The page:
Vamos começar o ano de trabalho “dotting our ‘is’ ” colocando os pingos nos “is” (ainda mais depois da reforma ortográfica!) (ou é melhor esperar passar o carnaval?)

tittle (noun): til (the tilde on “ã”), pingo (no “i”[the dot on an “i”]), ponto, traço:
(1) A small jot, the dot of an [i], cross on a [t], the beard on [ç], or a discritic such as the tilde on [ñ]; (2) something minute, incredibly tiny, smaller even than an iota—indeed, an iota (Greek short [i]) is capped by a tittle.

tilde (noun): A mark used over an n (ñ) or over a vowel (ã). or to express negation in mathematics or logic, etc. You cannot use tildes ( ~ ) as part of a URI on Windows NT systems. Please DO NOT use the tilde character in your filenames. Players can press the tilde key ( the ~ key ) from any game screen to bring down ( and/or raise ) their console. Google has added a synonym function, using the tilde symbol ( the curly horizontal line or ' ~ ' to be exact ).

"Tittle" is unrelated to the verb "to tittle," which was clipped from the rhyme compound "tittle-tattle." It should not be confused with a titter, either, for that is a suppressed giggle. Think of a tittle as the smallest thing or amount visible without a microscope. Originally, "tittle" referred to those itsy-bitsy appendages added to letters in some languages, "Red Ard did almost fail French for consistently omitting the tittles on his written French." Although we classify today's word as a noun, it probably is used today more often as a quantifier, specifying how much, "When Lucinda dropped her ice cream cone on Hardy Root's head, he didn't move a tittle (não moveu um músculo). "I'll quote him to a tittle," meaning precisely, without omitting so much as a tittle. Somewhere over the years that followed, "to a tittle" was apparently confused with the phrase, "cross all your Ts (and dot your Is)," which also referred to exactitude. Ultimately, "to a tittle" was reduced to "to a T." Now we can quote or describe someone to a T, meaning absolutely exactly.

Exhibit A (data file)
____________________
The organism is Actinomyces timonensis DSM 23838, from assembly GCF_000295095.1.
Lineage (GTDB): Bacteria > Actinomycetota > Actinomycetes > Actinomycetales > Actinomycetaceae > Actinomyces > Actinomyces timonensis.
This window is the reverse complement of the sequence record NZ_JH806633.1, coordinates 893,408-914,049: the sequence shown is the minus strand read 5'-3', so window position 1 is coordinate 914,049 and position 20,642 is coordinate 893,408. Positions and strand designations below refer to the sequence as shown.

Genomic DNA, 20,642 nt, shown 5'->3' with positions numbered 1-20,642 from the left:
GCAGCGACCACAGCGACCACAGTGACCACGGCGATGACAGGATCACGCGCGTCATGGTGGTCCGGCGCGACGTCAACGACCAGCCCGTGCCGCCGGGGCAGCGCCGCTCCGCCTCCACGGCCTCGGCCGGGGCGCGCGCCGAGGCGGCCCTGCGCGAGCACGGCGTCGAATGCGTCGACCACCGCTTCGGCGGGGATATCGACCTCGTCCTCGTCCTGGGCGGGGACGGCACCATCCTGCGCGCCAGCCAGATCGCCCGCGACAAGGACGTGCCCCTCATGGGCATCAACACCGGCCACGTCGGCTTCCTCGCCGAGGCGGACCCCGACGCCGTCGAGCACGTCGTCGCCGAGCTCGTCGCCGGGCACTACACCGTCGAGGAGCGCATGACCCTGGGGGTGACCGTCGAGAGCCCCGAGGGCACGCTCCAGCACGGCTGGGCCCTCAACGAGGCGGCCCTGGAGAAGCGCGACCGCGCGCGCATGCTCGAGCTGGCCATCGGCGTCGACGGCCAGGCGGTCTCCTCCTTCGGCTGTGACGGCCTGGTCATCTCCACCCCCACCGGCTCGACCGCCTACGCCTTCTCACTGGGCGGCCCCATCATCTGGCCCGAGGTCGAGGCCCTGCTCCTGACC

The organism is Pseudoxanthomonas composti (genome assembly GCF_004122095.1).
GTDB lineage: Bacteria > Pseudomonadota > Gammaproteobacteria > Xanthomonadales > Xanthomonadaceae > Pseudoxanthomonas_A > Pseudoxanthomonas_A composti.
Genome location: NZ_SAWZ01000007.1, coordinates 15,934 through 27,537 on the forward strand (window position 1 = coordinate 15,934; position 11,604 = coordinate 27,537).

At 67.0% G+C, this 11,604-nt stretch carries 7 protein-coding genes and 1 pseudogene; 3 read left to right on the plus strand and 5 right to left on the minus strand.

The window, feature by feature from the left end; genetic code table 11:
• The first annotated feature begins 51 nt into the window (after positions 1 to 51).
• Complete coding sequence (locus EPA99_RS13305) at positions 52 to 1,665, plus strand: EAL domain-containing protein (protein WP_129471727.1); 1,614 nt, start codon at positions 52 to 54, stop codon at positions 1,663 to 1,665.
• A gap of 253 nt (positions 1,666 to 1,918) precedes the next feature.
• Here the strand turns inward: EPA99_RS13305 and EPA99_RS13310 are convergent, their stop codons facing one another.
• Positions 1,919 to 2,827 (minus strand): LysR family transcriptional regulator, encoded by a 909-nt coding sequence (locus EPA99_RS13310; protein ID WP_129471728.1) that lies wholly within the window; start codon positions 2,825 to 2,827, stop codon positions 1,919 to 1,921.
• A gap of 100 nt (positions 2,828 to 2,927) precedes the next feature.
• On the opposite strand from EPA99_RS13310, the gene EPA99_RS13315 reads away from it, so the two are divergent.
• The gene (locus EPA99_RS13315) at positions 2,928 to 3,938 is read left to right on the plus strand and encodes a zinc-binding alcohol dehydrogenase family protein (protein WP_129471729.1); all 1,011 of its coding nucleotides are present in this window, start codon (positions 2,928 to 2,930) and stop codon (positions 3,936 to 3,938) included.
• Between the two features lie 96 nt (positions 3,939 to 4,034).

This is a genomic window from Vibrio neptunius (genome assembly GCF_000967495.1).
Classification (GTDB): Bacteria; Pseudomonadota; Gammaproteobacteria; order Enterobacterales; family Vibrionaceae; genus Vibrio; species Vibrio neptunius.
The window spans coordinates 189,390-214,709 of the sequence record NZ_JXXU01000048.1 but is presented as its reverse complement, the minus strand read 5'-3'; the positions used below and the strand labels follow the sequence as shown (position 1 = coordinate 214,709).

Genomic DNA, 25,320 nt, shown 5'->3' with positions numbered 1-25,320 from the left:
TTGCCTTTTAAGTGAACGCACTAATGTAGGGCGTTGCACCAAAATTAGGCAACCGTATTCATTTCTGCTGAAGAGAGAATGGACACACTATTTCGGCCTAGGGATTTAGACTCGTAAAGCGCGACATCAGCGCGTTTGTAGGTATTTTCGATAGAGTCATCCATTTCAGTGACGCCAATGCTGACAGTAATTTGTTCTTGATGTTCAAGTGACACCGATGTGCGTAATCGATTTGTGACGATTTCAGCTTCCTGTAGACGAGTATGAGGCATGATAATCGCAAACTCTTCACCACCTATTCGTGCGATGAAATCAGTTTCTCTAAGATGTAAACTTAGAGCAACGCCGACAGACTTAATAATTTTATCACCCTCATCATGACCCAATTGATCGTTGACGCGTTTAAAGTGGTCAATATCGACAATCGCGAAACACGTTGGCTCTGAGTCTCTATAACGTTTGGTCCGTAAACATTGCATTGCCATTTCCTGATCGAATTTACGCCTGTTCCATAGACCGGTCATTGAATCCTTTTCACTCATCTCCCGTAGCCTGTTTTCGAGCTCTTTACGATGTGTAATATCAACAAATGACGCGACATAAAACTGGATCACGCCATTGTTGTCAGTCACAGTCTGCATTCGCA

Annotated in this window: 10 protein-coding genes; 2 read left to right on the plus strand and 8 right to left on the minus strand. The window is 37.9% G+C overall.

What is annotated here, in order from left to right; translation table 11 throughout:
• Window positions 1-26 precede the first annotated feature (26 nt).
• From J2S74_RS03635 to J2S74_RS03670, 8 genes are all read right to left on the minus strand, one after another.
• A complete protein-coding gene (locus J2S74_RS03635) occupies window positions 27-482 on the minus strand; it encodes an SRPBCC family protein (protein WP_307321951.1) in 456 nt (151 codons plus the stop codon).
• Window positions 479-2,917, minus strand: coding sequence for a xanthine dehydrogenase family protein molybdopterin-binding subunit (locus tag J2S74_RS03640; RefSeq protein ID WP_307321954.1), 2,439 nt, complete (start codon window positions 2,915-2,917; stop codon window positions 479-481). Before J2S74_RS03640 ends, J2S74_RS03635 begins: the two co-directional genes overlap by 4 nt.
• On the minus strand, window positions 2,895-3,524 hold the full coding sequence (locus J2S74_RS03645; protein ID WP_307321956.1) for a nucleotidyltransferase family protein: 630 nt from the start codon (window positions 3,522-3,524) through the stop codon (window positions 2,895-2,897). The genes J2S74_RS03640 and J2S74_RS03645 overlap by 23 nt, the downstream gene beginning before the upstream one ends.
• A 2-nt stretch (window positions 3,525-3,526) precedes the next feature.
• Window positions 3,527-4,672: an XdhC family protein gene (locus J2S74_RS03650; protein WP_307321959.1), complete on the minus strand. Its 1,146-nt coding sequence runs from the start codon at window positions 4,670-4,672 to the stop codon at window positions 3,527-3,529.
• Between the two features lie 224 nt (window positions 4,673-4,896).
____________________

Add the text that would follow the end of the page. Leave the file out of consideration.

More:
Source: YourDictionary